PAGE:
‘The Face of Hunger Looks Different’: A Company Fighting Food Waste Adapts to the Pandemic

Cathy Anderson and Dave Holsey, National Church Residencies employees deliver Goodr food to seniors at Baptist Towers in Atlanta.Sojourner Marable Grimmett

Crowe is not surprised by the lines or the videos of farmers throwing away milk and vegetables. She traveled the country for years talking about how a lot of the food we grow gets thrown away and does not reach the people who need it the most.

In 2017, she even created an app so that malls, company cafeterias, restaurants, special events, stadiums and large companies can notify Goodr if they have food for pick up to be donated.

In other words, to make donating food easier.

“Hunger is not a matter of scarcity, but a matter of logistics,” Crowe says often and explained in her 2017 Ted Talk, viewed by almost 1.5 million people.

“There is more than enough food,” she said recently. “There is a social inequity between people who don’t have food and can’t get it and people who have more than they need and throw it away.”

Now in the midst of the pandemic, word of Goodr’s ability to deliver food to vulnerable populations is spreading rapidly.

As part of its community service response to COVID-19, the Atlanta Hawks Foundation partnered with Goodr to provide pop-up grocery markets and food deliveries.

“To date, we’ve supplied over 3,000 families with enough groceries for two weeks with plans to work with Goodr to serve an additional 3,000 families,” said David Lee, Executive Vice President of the Atlanta Hawks and State Farm Arena and Executive Director, Atlanta Hawks Foundation.

“Goodr provided a way for us to assist in sustaining our community during this difficult time.”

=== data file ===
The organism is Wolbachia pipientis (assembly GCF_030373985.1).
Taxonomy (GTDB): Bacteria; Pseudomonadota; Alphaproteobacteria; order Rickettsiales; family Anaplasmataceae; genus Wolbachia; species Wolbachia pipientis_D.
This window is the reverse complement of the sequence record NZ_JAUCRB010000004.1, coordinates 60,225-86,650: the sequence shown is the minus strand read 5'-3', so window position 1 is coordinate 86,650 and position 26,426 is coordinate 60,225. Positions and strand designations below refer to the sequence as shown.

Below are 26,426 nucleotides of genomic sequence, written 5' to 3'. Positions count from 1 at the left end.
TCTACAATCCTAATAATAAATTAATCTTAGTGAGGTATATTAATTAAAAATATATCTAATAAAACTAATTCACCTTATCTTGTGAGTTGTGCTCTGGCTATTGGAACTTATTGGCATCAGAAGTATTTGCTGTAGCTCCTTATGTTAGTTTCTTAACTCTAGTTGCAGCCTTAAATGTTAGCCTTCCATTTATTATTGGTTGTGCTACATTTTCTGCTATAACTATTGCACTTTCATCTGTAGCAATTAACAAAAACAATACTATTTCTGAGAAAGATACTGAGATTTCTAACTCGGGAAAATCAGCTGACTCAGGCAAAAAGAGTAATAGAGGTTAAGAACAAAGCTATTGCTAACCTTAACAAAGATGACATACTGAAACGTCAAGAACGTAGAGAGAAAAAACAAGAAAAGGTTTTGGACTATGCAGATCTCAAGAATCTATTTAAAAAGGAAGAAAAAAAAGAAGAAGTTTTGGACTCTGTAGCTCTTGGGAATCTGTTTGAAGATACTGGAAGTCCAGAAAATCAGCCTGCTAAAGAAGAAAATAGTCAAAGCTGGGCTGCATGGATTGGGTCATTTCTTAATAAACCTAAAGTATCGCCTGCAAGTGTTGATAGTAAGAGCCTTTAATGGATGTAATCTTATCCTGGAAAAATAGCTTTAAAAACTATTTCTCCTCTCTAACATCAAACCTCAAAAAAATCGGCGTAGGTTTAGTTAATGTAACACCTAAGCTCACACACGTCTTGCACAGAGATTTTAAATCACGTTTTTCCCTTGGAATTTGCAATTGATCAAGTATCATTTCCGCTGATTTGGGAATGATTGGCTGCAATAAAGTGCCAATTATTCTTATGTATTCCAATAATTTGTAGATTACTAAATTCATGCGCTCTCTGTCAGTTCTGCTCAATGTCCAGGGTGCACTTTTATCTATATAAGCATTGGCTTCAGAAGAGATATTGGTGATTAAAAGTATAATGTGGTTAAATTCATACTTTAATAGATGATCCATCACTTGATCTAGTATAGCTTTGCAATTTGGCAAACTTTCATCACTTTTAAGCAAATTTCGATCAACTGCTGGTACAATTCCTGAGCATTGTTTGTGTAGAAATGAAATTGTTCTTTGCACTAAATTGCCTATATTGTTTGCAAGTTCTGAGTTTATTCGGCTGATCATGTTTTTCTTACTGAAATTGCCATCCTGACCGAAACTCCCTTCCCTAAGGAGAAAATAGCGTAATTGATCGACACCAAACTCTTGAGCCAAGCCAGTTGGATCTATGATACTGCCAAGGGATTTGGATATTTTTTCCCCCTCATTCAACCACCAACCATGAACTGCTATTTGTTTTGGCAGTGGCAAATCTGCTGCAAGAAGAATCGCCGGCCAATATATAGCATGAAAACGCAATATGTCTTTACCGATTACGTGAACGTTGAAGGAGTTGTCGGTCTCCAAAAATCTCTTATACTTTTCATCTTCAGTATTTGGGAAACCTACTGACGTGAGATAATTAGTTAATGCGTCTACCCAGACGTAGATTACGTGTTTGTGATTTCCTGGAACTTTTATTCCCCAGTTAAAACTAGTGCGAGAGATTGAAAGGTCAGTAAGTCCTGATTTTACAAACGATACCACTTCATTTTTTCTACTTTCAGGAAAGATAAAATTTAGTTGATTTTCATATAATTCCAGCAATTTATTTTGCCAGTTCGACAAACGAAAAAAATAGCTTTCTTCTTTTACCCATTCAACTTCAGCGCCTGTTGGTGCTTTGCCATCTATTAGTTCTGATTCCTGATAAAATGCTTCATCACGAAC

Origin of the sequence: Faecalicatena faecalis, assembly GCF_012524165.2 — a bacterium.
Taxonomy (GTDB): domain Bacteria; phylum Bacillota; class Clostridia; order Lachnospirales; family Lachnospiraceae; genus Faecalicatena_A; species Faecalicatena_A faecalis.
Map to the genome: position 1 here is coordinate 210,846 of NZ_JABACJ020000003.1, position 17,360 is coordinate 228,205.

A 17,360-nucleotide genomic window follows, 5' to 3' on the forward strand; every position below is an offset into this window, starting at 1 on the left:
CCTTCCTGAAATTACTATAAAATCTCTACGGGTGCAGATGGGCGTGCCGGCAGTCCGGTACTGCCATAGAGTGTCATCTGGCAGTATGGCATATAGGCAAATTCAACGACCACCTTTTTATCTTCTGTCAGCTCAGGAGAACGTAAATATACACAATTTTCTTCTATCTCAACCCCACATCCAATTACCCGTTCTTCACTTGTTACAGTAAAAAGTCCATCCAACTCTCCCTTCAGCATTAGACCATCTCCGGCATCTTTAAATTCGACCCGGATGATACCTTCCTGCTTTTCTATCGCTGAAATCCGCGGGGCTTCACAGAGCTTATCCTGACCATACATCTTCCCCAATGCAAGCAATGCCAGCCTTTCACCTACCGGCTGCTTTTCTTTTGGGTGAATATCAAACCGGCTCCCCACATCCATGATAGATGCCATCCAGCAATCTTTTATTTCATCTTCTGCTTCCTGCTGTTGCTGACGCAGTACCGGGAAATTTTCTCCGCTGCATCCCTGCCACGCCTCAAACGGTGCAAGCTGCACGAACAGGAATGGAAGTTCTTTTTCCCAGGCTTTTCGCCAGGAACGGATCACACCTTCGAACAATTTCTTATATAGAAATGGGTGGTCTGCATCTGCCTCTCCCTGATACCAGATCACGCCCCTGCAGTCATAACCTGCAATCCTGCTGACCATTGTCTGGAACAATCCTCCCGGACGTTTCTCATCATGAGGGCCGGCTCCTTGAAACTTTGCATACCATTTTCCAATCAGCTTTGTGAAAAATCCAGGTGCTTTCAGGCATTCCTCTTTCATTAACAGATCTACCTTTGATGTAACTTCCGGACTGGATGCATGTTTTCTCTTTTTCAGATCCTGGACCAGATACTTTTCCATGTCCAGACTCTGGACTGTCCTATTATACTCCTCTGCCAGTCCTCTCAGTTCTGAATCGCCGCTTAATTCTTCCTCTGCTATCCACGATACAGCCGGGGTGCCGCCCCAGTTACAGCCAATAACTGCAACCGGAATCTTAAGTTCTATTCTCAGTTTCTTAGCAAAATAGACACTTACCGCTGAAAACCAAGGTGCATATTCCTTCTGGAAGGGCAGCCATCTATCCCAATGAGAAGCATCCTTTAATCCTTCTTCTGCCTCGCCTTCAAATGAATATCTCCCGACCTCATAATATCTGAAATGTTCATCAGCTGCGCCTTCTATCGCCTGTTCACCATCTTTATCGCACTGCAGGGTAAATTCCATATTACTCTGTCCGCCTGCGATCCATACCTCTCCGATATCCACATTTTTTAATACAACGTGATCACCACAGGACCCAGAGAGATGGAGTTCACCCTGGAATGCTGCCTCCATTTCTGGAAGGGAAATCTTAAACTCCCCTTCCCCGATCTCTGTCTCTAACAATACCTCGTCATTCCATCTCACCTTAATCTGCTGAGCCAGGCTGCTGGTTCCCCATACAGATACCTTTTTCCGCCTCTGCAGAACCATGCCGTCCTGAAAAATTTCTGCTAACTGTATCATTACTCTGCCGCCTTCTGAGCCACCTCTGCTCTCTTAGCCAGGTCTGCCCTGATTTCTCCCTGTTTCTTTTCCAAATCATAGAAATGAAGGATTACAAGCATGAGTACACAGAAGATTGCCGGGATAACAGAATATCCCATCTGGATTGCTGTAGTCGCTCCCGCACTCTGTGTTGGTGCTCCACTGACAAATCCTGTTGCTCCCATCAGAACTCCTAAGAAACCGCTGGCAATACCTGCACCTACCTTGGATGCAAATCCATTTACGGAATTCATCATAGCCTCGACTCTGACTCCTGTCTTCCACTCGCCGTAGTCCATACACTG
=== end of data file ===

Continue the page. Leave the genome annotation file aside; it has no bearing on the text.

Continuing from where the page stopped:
According to the United Way, 1 in 8 families — 12.3 percent of all U.S. households — live with hunger. For families in rural areas, 15 percent experience hunger. And 60 percent of households led by older Americans must choose between buying groceries or paying utility bills.

But these are 2019 figures, before the coronavirus pandemic.

Crowe had been convinced for years that technology could solve the problem of addressing hunger: How to have the food industry track and redirect surplus food. She created the answer in 2017 — an app she tailors for each company that partners with her. The app lists a company’s inventory and calculates information such as the weight of the items and the tax value of the donation. Once a company contacts her with a donation list, Goodr contacts a driver to pick up and deliver the food. Goodr even provides the packaging to be used by the company.

In this way, Goodr has diverted nearly 2 million pounds of food from landfills and developed clients that include Atlanta’s Hartsfield-Jackson International Airport, the NFL and Netflix. Crowe has a staff of 70 employees and operates in seven markets, including Miami, Chicago and Los Angeles.

By Patrice Gaines, originally published on NBCNews